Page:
Along similar lines: delegate tasks. This is a time for everyone to enjoy, and everyone should help out in that. You don’t need to feel bad about ordering the youngest to peel some potatoes.
5. Keep exercising – even when time is limited
So many of us are guilty of it, it’s almost become a cliche: as December speeds up and more commitments are made, we tend to push ideas of health on to the back burner.
Trips to the gym are reduced, team sports are cancelled until January, and even a simple walk round the neighbourhood becomes an extra chore or a non-priority.
Yet, if the motivation behind temporarily reducing our physical activity is to lessen stress by freeing up time, then, ironically, it may be having the exact opposite effect.
That’s because regular exercise is one of the best ways of combating anxiety. How so? Because, as studies show, such activity boosts the body’s production of endorphins, the feel-good neurotransmitters vital in modulating our mood and keeping us feeling positive. In short: after the turkey, forget the snooze and consider going for a brisk walk.
6. Eat right
There’s a certain irony that the ‘stress-tive’ season comes not just with a packed timetable and financial outlay – which both seem designed to cause anxiety – but a diet, too.
Traditional foods associated with December – rich meats, sweets, cheese treats and caffeine-rich drinks – are exactly the kind of high-sugar, high-salt and high-fat edibles that increase blood pressure, raise cholesterol and exacerbate lethargy. Add to that the fact we tend to eat in larger quantities and at unusual times, and it’s clearly not good news.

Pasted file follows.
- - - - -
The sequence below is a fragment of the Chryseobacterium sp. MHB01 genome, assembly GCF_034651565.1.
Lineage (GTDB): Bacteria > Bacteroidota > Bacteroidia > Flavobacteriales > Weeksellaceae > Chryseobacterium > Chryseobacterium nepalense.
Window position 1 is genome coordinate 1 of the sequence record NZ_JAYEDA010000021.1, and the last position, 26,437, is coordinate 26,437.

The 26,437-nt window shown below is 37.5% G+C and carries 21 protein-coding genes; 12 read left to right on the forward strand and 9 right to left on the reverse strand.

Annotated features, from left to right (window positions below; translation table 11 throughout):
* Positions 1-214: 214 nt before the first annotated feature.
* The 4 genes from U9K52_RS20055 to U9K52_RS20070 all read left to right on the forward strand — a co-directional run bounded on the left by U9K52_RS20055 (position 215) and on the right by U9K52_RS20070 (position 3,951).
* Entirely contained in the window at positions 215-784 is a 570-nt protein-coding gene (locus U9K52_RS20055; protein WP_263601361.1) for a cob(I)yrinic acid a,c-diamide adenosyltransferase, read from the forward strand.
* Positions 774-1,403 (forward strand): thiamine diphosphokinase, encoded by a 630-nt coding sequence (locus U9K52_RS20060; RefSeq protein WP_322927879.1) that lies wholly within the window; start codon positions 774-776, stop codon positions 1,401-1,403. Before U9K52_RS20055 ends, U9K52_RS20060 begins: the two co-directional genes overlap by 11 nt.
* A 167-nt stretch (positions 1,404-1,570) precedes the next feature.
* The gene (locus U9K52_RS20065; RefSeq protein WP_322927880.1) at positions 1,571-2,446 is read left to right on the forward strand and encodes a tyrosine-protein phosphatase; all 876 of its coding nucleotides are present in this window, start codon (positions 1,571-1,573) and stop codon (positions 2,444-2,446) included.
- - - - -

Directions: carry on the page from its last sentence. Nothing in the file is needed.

‘No one is saying you shouldn’t treat yourself,’ says Christopher James Clark, the Dubai-based nutritionist who wrote the award-winning book Nutritional Grail.
‘But it’s worth still being aware of what you’re eating, and trying to modify a little.’ He recommends building superfood stops into your festive schedule – a banana after breakfast, for instance, or nuts as a mid-afternoon snack – as these maximise energy; while also including plenty of blood pressure-lowering greens with traditional meals. Saying no to those after-dinner coffees will also help sleep.
There’s some good news, though: the traditional turkey is packed with protein – vital in producing our happy hormone dopamine – so feel free to really tuck in.
7. Make the most of the UAE
It’s a familiar tale: you fill the kids’ days with parties and treats, and their stockings with presents – and they still eventually potter up to you before school starts again and declare: ‘We’re bored’.
What’s worse is when visiting relatives start to hint the same thing, too. No wonder this is the stress-tive season! But hang on. You live in the UAE. The weather is perfect, and there are a million and one ways to keep the young (and not-so-young) entertained. So why not take advantage of them?
‘I’ve been here seven years now,’ says Emily Jardine, a mother of one and freelance journalist in Dubai Marina, who has written on the subject. ‘And I honestly think it’s the best place in the world at this time of year. The beaches are just right; you have lovely places like City Walk basking in sunshine; there’s Global Village, and there are all the winter festivals.
‘If anyone gets restless, all of those make a lovely afternoon out. And you don’t need to wrap up in coats, hats and scarves either.’
8. Remember: it will all be over soon
Which sounds a little Grinch-like. But, actually, says Carmen, it’s very much a positive affirmation.
‘The thing about this time of year is you look forward to it and plan for it, and then it can all be over in the blink of an eye,’ she explains. ‘So, when you do feel yourself getting hot and bothered and stressed, just take a moment to remember why it’s supposed to be special.’
Find a quiet space; remind yourself that this should be a happy experience; and be thankful for everything you have. ‘I had a friend who says how she always worried because they had four children and it was so busy and there was too much going on,’ says Carmen.
‘Well, those children grew up, and they left Dubai, and they don’t come back at the same time anymore.
‘She said to me, “It’s only looking back I realise how much I enjoyed those days and I should have made more of them.”’
Whatever your situation may be, don’t be that person regretting what’s gone. Absolutely make the most of it all, today.